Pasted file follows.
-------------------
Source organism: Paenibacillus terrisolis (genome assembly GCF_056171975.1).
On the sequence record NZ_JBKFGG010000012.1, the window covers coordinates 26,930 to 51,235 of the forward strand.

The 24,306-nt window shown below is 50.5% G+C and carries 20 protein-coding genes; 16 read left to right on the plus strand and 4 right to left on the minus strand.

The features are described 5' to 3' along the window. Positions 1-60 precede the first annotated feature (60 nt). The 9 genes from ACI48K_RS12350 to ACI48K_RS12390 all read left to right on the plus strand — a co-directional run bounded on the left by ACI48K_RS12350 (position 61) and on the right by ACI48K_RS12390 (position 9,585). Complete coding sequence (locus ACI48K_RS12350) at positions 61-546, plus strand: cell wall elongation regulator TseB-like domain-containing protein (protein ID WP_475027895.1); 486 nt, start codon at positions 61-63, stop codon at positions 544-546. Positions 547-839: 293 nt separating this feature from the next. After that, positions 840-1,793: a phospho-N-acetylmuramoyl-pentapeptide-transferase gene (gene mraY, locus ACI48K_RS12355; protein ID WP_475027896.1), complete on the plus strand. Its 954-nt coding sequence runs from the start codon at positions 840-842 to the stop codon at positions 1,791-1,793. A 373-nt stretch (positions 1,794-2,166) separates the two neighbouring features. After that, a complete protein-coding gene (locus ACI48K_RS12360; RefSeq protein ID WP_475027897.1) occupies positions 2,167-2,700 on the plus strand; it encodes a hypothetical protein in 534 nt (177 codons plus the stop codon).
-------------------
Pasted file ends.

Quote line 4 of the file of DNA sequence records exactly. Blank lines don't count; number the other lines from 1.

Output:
The features are described 5' to 3' along the window. Positions 1-60 precede the first annotated feature (60 nt). The 9 genes from ACI48K_RS12350 to ACI48K_RS12390 all read left to right on the plus strand — a co-directional run bounded on the left by ACI48K_RS12350 (position 61) and on the right by ACI48K_RS12390 (position 9,585). Complete coding sequence (locus ACI48K_RS12350) at positions 61-546, plus strand: cell wall elongation regulator TseB-like domain-containing protein (protein ID WP_475027895.1); 486 nt, start codon at positions 61-63, stop codon at positions 544-546. Positions 547-839: 293 nt separating this feature from the next. After that, positions 840-1,793: a phospho-N-acetylmuramoyl-pentapeptide-transferase gene (gene mraY, locus ACI48K_RS12355; protein ID WP_475027896.1), complete on the plus strand. Its 954-nt coding sequence runs from the start codon at positions 840-842 to the stop codon at positions 1,791-1,793. A 373-nt stretch (positions 1,794-2,166) separates the two neighbouring features. After that, a complete protein-coding gene (locus ACI48K_RS12360; RefSeq protein ID WP_475027897.1) occupies positions 2,167-2,700 on the plus strand; it encodes a hypothetical protein in 534 nt (177 codons plus the stop codon).